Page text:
Sparty Celebrates Greek Independence Day.
Hundreds of revelers paraded through Greektown to celebrate Greek Independence Day and to commemorate more than a century of Greek history in downtown Detroit.
As cheering crowds packed the narrow sidewalks on Monroe Avenue, floats and a marching band passed, along with dozens of people who marched while waving Greek flags. A group of youths dressed as Evzones, who are members of traditional Greek honor guard units, joined together in a ring and danced in the street.
“We thought we would have this parade … to show people that there is still a significant Greek community and we still have a great deal to offer this city in its continuing renaissance,” the Rev. Michael Varlamos of the Assumption Greek Orthodox Church in St. Clair Shores said. “It’s not just about Greek independence, it’s about freedom.”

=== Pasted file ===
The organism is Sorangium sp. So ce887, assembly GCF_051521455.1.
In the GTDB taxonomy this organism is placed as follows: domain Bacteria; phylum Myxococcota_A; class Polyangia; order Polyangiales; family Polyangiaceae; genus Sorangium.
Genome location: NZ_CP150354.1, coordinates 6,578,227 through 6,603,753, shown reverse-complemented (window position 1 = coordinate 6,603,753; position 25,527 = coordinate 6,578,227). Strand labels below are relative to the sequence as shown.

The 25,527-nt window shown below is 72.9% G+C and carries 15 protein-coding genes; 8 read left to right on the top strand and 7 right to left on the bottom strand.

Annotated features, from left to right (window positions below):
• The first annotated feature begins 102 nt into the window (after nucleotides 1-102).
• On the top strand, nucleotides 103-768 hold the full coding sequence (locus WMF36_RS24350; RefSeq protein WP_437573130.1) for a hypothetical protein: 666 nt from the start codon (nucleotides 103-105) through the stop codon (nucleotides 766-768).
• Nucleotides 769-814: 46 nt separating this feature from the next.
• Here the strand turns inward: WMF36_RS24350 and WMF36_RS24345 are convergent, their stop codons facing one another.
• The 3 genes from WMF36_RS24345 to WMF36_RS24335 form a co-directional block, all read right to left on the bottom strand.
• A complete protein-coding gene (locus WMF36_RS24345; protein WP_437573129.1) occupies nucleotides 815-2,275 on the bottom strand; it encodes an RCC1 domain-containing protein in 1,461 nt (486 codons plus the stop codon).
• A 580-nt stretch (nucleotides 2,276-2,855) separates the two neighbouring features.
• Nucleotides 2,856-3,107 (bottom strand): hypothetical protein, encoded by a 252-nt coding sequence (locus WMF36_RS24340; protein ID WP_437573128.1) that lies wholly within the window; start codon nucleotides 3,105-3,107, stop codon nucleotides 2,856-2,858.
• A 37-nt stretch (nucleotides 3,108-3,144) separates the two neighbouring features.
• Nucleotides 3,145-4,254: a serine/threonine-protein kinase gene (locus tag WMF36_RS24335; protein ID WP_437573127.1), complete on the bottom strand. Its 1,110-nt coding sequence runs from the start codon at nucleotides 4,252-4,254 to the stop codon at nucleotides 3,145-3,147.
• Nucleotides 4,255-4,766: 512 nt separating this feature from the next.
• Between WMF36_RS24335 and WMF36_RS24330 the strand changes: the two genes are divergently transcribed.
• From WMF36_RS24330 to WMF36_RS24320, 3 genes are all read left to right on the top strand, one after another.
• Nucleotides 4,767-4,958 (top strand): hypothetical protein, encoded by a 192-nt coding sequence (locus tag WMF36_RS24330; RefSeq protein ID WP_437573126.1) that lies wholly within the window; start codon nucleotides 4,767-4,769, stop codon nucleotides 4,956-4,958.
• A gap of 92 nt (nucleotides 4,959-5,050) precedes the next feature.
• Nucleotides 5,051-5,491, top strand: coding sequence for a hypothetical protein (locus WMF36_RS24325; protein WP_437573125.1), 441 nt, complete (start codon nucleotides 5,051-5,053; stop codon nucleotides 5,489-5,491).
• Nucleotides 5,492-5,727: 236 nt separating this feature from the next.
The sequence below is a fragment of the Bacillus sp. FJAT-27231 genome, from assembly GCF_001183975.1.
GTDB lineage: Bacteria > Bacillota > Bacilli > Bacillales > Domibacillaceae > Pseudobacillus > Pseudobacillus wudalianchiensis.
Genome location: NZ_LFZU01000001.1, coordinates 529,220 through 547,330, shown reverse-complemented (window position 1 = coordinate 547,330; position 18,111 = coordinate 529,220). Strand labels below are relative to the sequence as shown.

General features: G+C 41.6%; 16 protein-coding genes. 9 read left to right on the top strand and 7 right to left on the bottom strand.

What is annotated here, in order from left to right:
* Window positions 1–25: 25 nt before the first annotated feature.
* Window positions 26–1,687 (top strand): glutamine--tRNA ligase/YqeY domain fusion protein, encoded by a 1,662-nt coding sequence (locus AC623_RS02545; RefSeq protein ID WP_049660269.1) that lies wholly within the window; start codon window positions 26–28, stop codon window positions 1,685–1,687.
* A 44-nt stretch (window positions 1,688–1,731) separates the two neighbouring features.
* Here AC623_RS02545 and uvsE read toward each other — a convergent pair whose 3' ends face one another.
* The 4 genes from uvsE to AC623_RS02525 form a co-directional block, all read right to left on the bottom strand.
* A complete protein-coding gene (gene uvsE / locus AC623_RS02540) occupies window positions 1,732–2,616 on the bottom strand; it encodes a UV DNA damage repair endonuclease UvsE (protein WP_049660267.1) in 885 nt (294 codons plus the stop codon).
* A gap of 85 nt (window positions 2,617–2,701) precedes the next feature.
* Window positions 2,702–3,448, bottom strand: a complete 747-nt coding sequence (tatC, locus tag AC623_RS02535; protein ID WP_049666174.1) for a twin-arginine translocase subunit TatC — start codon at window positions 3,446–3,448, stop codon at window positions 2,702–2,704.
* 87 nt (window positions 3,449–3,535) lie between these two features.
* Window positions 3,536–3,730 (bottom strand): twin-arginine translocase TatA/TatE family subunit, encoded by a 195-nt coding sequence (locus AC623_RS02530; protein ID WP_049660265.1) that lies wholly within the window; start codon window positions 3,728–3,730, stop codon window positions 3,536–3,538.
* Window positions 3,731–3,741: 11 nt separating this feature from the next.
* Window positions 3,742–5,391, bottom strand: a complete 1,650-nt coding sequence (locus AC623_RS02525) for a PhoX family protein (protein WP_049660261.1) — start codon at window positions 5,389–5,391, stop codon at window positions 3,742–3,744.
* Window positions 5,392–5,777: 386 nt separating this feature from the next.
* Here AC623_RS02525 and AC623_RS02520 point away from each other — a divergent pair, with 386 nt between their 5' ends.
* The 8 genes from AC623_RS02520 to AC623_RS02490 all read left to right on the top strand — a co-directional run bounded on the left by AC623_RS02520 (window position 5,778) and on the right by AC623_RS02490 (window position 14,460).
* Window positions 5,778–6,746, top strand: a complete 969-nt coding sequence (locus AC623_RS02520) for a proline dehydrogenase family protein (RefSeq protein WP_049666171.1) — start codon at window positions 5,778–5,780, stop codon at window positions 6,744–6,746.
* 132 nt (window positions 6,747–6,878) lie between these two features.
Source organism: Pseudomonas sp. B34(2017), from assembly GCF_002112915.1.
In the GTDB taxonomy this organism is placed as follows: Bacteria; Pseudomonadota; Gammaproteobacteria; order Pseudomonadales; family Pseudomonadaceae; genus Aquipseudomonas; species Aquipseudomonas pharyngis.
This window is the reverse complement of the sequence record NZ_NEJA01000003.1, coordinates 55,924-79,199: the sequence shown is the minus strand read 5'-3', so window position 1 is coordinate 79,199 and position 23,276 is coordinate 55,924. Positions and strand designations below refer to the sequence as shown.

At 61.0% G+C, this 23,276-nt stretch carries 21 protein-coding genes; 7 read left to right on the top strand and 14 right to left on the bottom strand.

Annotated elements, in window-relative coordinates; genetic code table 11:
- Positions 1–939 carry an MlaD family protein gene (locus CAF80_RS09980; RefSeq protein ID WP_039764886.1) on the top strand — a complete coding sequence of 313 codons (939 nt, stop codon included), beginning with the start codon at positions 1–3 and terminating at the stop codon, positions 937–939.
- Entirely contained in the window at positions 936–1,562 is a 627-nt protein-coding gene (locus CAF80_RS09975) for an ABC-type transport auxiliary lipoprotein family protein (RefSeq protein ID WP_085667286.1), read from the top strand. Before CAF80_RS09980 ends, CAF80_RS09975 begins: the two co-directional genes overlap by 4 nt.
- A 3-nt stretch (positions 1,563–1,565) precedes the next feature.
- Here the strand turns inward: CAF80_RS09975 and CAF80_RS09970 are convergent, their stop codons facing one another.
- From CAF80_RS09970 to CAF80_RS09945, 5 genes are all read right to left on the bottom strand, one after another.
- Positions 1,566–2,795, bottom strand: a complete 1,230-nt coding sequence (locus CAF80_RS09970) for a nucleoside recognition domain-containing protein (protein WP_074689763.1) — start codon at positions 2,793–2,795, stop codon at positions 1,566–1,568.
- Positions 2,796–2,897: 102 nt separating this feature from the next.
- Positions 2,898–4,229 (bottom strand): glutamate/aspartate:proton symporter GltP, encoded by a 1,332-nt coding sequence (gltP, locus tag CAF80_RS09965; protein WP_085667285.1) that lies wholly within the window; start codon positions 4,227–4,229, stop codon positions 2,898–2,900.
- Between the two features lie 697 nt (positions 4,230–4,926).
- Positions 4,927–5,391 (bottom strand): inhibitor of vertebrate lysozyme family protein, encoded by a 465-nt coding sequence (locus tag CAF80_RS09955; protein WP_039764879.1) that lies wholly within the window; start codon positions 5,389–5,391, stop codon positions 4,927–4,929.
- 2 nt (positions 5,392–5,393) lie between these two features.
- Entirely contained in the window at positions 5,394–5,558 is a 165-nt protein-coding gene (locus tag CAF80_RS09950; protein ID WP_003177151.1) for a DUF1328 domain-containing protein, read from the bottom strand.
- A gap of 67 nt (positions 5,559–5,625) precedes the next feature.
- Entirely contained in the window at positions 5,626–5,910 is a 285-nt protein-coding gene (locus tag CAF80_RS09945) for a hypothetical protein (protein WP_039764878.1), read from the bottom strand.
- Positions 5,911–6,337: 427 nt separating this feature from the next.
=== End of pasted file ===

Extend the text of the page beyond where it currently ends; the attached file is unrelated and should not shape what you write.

Greektown became the first home of Greek residents in metro Detroit in the 1890s, said this year’s parade grand marshal, Steve Kalkanis. Thousands started businesses through the next few decades. Many eventually moved to the suburbs; there are about 150,000 people of Greek descent living in metro Detroit, said Kalkanis, who is the chairman of Henry Ford Hospital’s Department of Neurosurgery and the medical director of the hospital’s Center for Cancer Surgery.
The official holiday, on March 25, celebrates the start of Greece’s war for independence from the Ottoman Empire in 1821.
The parade has grown since its founding 17 years ago, and with the recent surge of downtown businesses, the event has gone from a relatively short parade to a daylong family outing, Kalkanis said.
For the full article, see Daniel Bethencourt, “Hundreds fill Greektown for Independence Day march“, Detroit Free Press,